tastes like duck
on the water.
I move out
Winter Coat by Day
but when I get up to pee in the night,
the shadow of a man
bending to pull up his boots.
In the ocean:
my pinky toe nail.
It tore from my foot
like paper and I never saw it again
except maybe once
in the glassy smile of a fish.
You’re one pinch in the room
and I can taste you
the rest of the day.
We grew up on this beach,
and we’re still here,
limping and lingering
beneath whoever touches us.
I wade into the lake, and behind me
in feral clusters inside the grotto
of moonlight that offers its forgiveness.
I go out a distance
and float holding an island rock,
feeling the cheeks
On the shore,
my friends throw
jars full of fire into
Their song is love.
The streets are packed sand. The sidewalks
are bare boards. Folded alleyways lead nowhere
but into themselves. The men who speak English are the ones
not to talk to.
The man at the bar will buy drinks for my friends all evening, because
I have blonde hair. He kisses the figure of Jesus
hanging from a chain around his neck. “I love Jesus,
do you love Jesus?” A skinny dog sticks its head
through the open door. My friends are laughing
too loudly. He asks again, holding
the gold crucifix up to my face. It catches
all the brass light in the room, obliging
regard, like a headache. “Yeah,” I shrug, wincing, sliding down
off my stool. Something in his red eyes
comes to. “Where are you going,” he demands. I point to the dog,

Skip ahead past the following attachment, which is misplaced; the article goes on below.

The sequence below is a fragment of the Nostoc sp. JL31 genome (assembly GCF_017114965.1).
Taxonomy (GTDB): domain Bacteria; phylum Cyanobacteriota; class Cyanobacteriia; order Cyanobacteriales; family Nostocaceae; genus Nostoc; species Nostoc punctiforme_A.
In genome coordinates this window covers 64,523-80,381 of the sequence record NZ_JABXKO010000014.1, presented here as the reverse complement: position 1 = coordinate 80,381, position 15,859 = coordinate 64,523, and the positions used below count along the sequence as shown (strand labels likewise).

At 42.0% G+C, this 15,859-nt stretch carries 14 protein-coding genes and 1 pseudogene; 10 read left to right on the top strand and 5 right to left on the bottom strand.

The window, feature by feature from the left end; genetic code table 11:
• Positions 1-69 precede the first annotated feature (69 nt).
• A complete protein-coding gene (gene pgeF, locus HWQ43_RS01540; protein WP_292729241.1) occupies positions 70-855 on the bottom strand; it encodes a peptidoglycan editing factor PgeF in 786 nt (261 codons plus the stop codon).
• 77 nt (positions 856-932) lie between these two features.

which has disappeared.
Reflections: Seniors Exhibit Their Work
Annie Malamet studied empowerment through the paintings of Sofonisba Anguissola, the Italian Renaissance artist, and prepared an exhibit of video art using martyr iconography to investigate themes of self-possession. “I use medieval and Renaissance martyr imagery to discuss issues of sexual violence and its place in the larger context of fine art as well as pop culture,” said Annie. “Borrowing iconography from paintings of Christian martyrs, I have re-created these images in the form of live-action vignettes.”
Willie Finkel received a degree in American studies, with a focus on curatorial studies and ceramics. He complemented his study of the Civil War with an exhibit featuring art from Marlboro ceramics professors and students over the years, including his own, shown here. Willie said, “I believe that our relationship to happiness, joy and beauty can accentuate our understanding of the past just as much as tragedy and sadness. So I tried to harness one of those qualities, our sense of beauty, to connect people to the past.”
Zach Parks used visual arts and philosophy to investigate the links between machines, technology and art. “In my work, I aim to explore relationships, actions and attitudes both human and mechanical,” said Zach. “A machine is a collection of parts working together to perform some sort of action, but may also be considered a series of abstract functions, or a group of mechanical relationships from which the final action emerges.” This piece, called “Cranes,” was one of several in Zach’s Drury Gallery exhibition.
Nick Rouke, who received a degree in visual arts, explored concepts of time, loss and absence through photographic work, including a series of portraits of his fellow students. “Once I started to understand how I felt and accepted that I wouldn’t ever be able to answer some questions, I started making work that was more a reflection of my perspective rather than dramatic statements that are trying too hard to be profound declarations of truth,” said Nick.